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on the dawn of SuperMundanity

I’ve been batting around an idea in my head for an academic paper/conference presentation (probably for next year’s PCA/ACA) and I’d like to do something that I’ve done before that has worked out pretty well for me. I want to outsource some of my thinking and brainstorming to the internet. What I’m looking for here is comic book stories (or other media if you can think of them… but I’m not sure if there’s good examples of movies or TV shows… yet… Disney+ is coming… Lois and Clark maybe counts a little bit) that focus on the mundane aspects of being superhuman. That is to say, I don’t just want to think about superheroes that happen to have secret identities. I want to think about stories which primarily deal with superheroes trying to lead normal lives where the superheroics of the story are secondary, tertiary or even altogether nonexistent.

Tom King seems to basically be the master of this right now, with Vision being a definitive example. But also his work on Mister Miracle and Batman (particularly issue #37 with the Batman & Catwoman double date with Superman and Lois). Other examples I can think of are some stories in Matt Fraction’s Hawkeye series and Chelsea Cain’s Mockingbird. Maybe Robert Kirkman’s Invincible and Austin Grossman’s text novel Soon I Will be Invincible (adjective coincidental) count here… I’m not sure yet… and that’s part of what I am trying to work out.

It’s actually a little hard to explain exactly what it is I’m looking for here… that’s part of the idea of the paper. For instance, even though there’s a lot of “normal human” stuff in Watchmen I don’t think it quite counts. I think I’m arguing we may be on the cusp, of a new sort of post-modern age of comics and I’m trying to figure out what exactly is going into that. One part of that might be the embrace of the mundane… not so much just the deconstruction of superheroes the way stuff like Watchmen did, but the reconstruction that occurs when we look at the building blocks of what the post-modern superhero is. And part of that may be a look at the mundane aspects of their humanity… the strive to be mundane even outside of the struggle to be superhuman. That is to say, that in a way, much of Silver age Spider-man stories dealt with Peter’s struggle to be a superhero with real life problems at home. Bronze Age was more about solving those problems through superhuman means. Modern was keeping the superhuman and human lives in balance… or figuring out who is the real person (is Superman the costume or is it Clark) and now maybe we’re looking at comics that have an inverse of the Silver Age problem. How does the superhuman struggle to be human when the superhuman is the norm… Even though it isn’t directly as obvious as some of the other stuff I dealt with, I think a lot of Into the Spider-verse was dealing with this problem… particularly in the Peter B. Parker storyline. Or something like that…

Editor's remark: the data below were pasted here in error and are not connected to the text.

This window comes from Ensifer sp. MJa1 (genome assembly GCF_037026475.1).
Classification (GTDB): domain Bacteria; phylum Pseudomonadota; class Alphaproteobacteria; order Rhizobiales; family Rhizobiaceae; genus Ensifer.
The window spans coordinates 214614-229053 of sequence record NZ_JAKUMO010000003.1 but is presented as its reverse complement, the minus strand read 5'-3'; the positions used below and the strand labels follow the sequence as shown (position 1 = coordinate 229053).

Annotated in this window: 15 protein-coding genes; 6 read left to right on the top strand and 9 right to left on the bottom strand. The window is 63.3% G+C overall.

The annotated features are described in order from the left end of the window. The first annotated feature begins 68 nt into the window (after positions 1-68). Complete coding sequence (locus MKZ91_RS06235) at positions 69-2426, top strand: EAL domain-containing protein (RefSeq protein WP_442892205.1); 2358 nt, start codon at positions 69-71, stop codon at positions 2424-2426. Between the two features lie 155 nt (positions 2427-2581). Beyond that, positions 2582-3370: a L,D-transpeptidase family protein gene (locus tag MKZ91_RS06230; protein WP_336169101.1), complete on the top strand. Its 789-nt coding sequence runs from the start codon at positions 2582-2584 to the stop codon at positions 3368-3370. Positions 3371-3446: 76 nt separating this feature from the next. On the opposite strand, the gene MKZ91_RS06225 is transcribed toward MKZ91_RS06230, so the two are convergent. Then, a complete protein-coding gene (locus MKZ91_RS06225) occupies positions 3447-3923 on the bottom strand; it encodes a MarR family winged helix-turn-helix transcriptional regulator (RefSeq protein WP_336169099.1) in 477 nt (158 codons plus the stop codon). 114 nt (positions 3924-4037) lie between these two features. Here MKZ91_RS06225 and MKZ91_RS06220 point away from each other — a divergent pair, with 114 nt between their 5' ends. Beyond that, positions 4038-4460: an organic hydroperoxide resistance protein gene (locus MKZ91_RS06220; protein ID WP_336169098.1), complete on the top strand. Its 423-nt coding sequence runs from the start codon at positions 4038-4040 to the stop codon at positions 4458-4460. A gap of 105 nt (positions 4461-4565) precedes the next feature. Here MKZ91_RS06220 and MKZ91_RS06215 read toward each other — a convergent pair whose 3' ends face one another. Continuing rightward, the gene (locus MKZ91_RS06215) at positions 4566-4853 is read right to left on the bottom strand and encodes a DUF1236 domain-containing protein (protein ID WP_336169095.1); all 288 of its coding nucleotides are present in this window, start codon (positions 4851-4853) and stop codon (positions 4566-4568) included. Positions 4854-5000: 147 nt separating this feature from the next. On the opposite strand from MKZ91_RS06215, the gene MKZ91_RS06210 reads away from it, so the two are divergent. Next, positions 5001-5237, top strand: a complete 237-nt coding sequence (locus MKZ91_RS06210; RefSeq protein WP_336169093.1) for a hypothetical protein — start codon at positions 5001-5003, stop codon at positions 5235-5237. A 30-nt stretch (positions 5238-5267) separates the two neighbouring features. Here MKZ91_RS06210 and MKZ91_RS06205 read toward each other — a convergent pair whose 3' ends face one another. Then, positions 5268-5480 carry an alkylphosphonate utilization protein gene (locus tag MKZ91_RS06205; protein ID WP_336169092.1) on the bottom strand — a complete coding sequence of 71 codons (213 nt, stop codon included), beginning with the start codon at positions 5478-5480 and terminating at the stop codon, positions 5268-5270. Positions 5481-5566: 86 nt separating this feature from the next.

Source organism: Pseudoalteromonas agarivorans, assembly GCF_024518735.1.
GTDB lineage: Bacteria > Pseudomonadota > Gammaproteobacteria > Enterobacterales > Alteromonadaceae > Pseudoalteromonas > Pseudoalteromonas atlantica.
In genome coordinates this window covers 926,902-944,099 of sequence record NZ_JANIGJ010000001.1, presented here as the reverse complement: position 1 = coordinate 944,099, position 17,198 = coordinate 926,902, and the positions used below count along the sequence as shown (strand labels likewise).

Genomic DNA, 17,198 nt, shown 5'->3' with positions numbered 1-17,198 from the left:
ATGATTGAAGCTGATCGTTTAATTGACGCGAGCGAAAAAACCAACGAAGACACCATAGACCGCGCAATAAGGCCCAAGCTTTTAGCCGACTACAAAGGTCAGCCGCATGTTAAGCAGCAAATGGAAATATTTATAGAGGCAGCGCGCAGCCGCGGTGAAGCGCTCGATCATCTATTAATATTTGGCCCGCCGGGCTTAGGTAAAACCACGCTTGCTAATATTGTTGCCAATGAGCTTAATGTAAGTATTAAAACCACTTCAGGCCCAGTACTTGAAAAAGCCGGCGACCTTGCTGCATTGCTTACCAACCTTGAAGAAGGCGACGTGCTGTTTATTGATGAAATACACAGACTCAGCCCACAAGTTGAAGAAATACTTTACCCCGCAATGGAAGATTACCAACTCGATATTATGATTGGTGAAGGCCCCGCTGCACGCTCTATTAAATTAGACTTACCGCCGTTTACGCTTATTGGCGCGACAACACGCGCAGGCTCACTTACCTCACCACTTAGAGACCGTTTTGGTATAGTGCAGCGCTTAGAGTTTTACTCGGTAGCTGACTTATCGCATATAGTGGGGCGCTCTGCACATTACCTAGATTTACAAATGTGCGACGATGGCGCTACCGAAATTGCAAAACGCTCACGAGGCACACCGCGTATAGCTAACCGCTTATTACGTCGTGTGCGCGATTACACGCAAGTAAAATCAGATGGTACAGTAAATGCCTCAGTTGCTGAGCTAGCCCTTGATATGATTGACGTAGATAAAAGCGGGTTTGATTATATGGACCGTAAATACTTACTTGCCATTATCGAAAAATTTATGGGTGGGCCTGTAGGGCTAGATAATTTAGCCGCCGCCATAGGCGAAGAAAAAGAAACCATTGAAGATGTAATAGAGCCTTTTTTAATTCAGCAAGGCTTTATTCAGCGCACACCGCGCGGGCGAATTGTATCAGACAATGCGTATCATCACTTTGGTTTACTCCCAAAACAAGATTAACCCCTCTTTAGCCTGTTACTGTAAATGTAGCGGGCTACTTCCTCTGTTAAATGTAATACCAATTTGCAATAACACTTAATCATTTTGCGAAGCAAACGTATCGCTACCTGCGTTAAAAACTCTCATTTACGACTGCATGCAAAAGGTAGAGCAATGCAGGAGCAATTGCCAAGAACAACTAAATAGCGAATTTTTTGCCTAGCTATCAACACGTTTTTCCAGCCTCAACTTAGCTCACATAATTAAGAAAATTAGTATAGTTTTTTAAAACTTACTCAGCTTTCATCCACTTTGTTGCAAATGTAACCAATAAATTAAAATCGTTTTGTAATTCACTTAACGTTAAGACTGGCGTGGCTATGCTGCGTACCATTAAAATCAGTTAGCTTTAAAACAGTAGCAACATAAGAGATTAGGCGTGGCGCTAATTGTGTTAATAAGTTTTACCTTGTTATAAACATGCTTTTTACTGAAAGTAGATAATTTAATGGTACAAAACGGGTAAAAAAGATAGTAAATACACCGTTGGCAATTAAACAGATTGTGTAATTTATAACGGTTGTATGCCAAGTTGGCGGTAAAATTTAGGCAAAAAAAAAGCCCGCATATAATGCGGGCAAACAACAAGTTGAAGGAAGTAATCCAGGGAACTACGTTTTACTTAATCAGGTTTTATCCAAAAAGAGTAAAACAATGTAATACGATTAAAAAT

I’ll figure that out later. Right now I’m just looking for ideas. Tell me good stories (from any medium) that you think deal with this issue and why, and if you think you have thoughts that deal with the question I’m struggling with please feel free to share those too.

5 comments for “on the dawn of SuperMundanity

  1. avatar
    September 29, 2019 at 9:08 am

    You got a lot of the obvious ones. Matt Fraction’s Hawkeye is another.

  2. avatar
    September 29, 2019 at 9:23 am

    I remember this as a theme for some of the characters in early Wildcards books. Some of the Aces just wanted to be left alone.

  3. avatar
    Mav
    September 29, 2019 at 9:48 am

    I mentioned hawkeye. But yeah. That’s the idea.

  4. avatar
    September 29, 2019 at 12:31 pm

    Does Icon count? Seems like he spent most of his life not using his powers.

  5. avatar
    September 29, 2019 at 2:42 pm

    Retired Batman/Bruce Wayne at the beginning of Dark Knight Returns?

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